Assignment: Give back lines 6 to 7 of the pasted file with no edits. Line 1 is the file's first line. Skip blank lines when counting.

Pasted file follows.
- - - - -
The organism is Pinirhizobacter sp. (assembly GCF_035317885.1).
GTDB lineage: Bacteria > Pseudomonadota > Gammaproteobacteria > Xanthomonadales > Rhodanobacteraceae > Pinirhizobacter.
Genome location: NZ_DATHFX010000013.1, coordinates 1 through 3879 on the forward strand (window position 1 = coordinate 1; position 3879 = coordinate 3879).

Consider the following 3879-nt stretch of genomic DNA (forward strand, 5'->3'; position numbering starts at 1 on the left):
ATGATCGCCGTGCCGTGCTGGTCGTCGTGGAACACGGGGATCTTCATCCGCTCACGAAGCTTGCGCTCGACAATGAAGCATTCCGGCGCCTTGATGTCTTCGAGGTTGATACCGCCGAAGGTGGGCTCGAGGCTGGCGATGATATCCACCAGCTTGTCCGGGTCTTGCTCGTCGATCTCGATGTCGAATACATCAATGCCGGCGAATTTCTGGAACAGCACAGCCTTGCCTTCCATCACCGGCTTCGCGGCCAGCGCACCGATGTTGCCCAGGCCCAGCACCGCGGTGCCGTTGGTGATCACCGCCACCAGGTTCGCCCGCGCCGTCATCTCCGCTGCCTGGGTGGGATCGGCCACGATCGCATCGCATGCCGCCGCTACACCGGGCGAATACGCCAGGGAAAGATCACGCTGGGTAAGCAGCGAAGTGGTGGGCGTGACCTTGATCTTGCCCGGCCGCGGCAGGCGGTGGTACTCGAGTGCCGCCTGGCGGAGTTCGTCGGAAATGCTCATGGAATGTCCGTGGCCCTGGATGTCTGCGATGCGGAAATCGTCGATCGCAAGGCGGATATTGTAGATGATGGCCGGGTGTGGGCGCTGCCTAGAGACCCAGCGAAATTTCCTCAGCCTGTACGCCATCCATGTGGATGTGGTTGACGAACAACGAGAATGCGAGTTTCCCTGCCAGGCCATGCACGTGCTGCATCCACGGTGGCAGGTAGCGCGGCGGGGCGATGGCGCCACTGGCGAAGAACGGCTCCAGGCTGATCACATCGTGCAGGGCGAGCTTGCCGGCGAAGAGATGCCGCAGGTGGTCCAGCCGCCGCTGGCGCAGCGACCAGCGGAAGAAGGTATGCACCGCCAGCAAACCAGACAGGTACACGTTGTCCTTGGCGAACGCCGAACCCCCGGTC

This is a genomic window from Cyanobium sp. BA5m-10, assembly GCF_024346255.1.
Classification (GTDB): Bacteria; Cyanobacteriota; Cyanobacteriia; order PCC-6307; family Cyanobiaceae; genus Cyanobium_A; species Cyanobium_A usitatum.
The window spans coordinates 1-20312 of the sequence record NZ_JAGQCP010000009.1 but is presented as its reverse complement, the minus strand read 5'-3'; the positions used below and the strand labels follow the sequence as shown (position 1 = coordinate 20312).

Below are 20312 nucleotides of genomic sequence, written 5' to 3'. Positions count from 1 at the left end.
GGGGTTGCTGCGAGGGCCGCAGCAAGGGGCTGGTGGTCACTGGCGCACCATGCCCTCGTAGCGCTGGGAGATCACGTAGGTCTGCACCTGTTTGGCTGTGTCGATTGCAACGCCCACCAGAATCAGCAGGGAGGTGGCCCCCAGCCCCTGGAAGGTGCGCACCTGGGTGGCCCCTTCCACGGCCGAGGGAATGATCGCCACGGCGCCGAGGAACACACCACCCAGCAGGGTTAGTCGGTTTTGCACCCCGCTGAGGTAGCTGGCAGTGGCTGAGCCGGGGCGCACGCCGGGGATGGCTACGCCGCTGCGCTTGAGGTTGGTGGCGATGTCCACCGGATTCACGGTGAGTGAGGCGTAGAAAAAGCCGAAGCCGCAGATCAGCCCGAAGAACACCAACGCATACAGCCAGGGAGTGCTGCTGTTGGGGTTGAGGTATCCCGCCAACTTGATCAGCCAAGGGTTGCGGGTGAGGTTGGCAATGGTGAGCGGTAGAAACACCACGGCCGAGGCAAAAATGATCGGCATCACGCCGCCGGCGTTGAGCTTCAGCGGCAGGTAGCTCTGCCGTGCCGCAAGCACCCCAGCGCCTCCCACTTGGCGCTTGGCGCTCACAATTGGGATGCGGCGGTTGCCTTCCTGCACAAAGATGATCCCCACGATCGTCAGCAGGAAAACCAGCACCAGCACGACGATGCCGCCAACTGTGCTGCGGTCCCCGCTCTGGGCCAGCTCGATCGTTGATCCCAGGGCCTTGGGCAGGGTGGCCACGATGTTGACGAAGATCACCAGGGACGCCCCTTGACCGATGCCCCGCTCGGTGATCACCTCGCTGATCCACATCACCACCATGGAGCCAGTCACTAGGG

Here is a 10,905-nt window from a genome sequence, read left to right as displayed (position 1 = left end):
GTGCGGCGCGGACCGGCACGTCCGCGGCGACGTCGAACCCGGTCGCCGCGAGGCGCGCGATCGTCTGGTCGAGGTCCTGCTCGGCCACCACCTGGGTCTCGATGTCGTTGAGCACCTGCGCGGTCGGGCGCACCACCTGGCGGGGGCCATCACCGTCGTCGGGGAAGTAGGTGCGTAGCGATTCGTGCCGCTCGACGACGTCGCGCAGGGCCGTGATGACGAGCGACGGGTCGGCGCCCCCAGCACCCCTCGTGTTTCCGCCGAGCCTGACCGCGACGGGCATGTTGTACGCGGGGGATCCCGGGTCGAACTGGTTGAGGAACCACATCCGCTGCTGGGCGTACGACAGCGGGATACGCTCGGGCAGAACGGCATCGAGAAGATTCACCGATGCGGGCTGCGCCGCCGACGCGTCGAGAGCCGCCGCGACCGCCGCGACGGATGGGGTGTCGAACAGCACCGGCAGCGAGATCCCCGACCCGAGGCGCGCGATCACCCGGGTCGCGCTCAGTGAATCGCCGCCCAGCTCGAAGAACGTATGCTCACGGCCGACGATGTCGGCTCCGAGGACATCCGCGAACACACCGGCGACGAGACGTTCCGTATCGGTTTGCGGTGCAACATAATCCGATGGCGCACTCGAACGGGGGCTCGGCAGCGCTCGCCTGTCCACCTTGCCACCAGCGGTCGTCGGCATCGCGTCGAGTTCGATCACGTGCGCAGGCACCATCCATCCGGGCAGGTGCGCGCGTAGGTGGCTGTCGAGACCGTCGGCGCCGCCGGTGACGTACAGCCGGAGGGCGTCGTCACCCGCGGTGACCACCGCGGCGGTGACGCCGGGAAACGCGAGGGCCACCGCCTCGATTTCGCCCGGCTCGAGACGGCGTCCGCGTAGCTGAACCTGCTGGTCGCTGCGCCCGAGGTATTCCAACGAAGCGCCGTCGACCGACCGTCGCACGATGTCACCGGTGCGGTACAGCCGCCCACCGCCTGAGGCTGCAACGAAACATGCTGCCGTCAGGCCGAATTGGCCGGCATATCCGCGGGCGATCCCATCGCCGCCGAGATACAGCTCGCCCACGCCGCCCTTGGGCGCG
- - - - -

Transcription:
This is a genomic window from Cyanobium sp. BA5m-10, assembly GCF_024346255.1.
Classification (GTDB): Bacteria; Cyanobacteriota; Cyanobacteriia; order PCC-6307; family Cyanobiaceae; genus Cyanobium_A; species Cyanobium_A usitatum.